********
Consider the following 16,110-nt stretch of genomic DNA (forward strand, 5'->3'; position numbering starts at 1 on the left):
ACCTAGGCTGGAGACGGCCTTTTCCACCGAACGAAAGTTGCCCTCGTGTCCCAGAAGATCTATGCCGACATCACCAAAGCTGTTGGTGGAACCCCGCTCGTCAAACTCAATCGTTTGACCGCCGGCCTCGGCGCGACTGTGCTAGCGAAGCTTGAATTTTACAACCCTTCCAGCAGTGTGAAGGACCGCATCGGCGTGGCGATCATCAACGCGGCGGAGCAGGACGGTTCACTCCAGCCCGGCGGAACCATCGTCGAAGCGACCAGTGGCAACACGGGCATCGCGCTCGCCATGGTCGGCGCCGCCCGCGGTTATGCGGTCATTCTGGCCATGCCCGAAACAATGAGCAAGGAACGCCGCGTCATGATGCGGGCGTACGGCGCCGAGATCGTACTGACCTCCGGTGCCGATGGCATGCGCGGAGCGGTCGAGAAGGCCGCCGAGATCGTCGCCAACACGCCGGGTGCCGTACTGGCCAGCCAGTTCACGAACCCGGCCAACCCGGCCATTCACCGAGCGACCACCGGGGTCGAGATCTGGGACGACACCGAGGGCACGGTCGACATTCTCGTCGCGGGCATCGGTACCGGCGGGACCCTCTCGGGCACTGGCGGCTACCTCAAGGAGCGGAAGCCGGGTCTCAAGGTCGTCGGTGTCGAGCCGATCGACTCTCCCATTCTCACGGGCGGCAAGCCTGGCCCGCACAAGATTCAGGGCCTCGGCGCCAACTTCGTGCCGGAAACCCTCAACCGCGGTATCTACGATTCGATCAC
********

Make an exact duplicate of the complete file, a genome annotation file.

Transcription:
Consider the following 16,110-nt stretch of genomic DNA (forward strand, 5'->3'; position numbering starts at 1 on the left):
ACCTAGGCTGGAGACGGCCTTTTCCACCGAACGAAAGTTGCCCTCGTGTCCCAGAAGATCTATGCCGACATCACCAAAGCTGTTGGTGGAACCCCGCTCGTCAAACTCAATCGTTTGACCGCCGGCCTCGGCGCGACTGTGCTAGCGAAGCTTGAATTTTACAACCCTTCCAGCAGTGTGAAGGACCGCATCGGCGTGGCGATCATCAACGCGGCGGAGCAGGACGGTTCACTCCAGCCCGGCGGAACCATCGTCGAAGCGACCAGTGGCAACACGGGCATCGCGCTCGCCATGGTCGGCGCCGCCCGCGGTTATGCGGTCATTCTGGCCATGCCCGAAACAATGAGCAAGGAACGCCGCGTCATGATGCGGGCGTACGGCGCCGAGATCGTACTGACCTCCGGTGCCGATGGCATGCGCGGAGCGGTCGAGAAGGCCGCCGAGATCGTCGCCAACACGCCGGGTGCCGTACTGGCCAGCCAGTTCACGAACCCGGCCAACCCGGCCATTCACCGAGCGACCACCGGGGTCGAGATCTGGGACGACACCGAGGGCACGGTCGACATTCTCGTCGCGGGCATCGGTACCGGCGGGACCCTCTCGGGCACTGGCGGCTACCTCAAGGAGCGGAAGCCGGGTCTCAAGGTCGTCGGTGTCGAGCCGATCGACTCTCCCATTCTCACGGGCGGCAAGCCTGGCCCGCACAAGATTCAGGGCCTCGGCGCCAACTTCGTGCCGGAAACCCTCAACCGCGGTATCTACGATTCGATCAC